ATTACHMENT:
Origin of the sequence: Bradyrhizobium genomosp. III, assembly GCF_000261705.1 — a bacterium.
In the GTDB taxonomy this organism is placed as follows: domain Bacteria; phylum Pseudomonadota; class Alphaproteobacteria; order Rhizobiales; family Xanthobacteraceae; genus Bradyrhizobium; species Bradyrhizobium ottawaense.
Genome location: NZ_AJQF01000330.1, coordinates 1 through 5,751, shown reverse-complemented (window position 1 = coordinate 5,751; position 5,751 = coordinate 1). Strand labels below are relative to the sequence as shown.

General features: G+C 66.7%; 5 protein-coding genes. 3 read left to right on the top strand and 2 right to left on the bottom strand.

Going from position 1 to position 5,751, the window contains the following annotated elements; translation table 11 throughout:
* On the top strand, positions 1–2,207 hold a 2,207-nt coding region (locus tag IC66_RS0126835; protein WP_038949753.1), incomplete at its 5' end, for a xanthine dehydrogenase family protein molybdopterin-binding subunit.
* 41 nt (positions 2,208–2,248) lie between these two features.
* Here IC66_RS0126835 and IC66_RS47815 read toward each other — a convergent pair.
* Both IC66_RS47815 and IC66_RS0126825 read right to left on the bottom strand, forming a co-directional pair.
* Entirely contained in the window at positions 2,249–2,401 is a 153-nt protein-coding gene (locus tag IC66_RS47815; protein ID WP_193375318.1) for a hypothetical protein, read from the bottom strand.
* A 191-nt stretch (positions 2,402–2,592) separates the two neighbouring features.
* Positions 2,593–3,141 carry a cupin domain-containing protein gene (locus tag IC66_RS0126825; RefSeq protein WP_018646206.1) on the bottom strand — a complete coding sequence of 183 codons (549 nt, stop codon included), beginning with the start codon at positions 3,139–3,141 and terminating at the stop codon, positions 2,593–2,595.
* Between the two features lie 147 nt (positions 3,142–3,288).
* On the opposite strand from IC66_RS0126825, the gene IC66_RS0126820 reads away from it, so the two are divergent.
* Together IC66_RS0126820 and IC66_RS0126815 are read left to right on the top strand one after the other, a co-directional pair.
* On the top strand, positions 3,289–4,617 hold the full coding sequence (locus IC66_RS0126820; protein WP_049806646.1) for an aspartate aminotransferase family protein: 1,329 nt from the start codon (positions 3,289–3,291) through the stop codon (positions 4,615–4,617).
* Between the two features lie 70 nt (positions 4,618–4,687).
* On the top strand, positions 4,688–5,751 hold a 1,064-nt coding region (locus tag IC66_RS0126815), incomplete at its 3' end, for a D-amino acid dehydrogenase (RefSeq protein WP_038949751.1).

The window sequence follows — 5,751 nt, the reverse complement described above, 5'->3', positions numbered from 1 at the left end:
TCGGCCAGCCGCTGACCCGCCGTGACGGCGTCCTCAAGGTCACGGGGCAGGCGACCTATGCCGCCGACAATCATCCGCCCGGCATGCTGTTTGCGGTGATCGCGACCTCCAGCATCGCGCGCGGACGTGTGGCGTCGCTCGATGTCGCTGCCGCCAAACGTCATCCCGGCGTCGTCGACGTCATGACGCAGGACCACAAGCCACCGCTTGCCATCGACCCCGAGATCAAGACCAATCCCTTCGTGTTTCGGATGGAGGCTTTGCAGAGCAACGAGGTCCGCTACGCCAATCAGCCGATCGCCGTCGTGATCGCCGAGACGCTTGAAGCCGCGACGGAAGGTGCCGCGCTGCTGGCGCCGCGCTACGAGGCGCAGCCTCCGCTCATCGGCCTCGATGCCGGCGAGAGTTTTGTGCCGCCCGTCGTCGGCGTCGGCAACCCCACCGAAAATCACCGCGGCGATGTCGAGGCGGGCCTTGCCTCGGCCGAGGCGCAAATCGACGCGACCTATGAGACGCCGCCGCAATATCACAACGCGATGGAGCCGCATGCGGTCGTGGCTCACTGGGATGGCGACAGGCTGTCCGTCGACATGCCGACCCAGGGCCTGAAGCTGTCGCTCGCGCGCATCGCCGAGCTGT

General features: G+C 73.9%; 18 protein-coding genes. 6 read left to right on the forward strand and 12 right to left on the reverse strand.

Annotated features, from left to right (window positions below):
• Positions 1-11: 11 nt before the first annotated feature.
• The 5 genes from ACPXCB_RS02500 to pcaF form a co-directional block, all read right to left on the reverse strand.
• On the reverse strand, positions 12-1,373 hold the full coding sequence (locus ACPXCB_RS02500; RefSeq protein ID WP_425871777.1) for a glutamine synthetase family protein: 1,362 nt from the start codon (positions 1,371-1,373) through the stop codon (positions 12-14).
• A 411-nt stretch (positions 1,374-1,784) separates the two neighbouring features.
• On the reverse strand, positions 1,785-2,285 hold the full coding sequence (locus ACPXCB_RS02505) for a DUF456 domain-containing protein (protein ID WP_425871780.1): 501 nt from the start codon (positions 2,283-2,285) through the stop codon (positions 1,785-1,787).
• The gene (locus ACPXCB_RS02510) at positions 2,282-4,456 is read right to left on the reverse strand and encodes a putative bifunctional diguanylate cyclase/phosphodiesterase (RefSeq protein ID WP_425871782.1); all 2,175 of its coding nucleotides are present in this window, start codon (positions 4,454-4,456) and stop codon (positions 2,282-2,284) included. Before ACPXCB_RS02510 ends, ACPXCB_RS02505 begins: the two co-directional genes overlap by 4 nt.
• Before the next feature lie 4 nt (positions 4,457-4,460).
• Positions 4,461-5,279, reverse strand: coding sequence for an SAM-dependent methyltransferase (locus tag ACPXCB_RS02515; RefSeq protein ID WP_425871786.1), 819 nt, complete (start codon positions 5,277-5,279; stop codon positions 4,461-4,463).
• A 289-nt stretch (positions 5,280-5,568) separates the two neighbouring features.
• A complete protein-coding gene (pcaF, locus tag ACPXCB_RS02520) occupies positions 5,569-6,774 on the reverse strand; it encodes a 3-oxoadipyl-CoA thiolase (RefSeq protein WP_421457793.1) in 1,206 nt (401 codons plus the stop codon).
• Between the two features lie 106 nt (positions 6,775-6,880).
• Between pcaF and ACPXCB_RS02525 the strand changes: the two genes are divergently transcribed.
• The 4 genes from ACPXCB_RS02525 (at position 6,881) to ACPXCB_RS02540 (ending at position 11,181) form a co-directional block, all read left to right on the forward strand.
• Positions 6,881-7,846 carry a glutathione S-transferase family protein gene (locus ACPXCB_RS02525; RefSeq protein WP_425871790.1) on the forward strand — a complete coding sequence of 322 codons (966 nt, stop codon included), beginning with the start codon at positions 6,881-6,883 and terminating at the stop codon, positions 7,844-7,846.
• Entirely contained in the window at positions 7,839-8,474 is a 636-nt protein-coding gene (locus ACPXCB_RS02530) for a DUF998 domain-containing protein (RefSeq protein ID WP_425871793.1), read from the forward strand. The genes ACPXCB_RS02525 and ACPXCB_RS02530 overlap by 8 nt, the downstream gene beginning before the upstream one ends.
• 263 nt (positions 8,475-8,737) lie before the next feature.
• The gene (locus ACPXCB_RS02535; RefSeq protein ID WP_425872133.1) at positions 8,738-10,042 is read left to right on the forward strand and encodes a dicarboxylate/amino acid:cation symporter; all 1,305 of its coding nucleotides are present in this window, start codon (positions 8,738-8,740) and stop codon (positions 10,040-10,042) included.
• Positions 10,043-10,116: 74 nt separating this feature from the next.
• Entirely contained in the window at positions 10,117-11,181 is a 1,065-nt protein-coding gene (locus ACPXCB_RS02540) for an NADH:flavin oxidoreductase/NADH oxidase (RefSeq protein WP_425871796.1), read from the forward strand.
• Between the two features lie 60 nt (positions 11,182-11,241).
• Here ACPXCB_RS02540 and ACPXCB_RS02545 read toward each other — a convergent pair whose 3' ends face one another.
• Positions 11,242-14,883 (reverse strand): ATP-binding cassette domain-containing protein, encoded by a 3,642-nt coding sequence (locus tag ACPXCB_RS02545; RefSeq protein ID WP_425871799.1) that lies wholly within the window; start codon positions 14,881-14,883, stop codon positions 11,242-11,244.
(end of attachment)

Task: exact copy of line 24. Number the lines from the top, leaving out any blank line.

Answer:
• The 5 genes from ACPXCB_RS02500 to pcaF form a co-directional block, all read right to left on the reverse strand.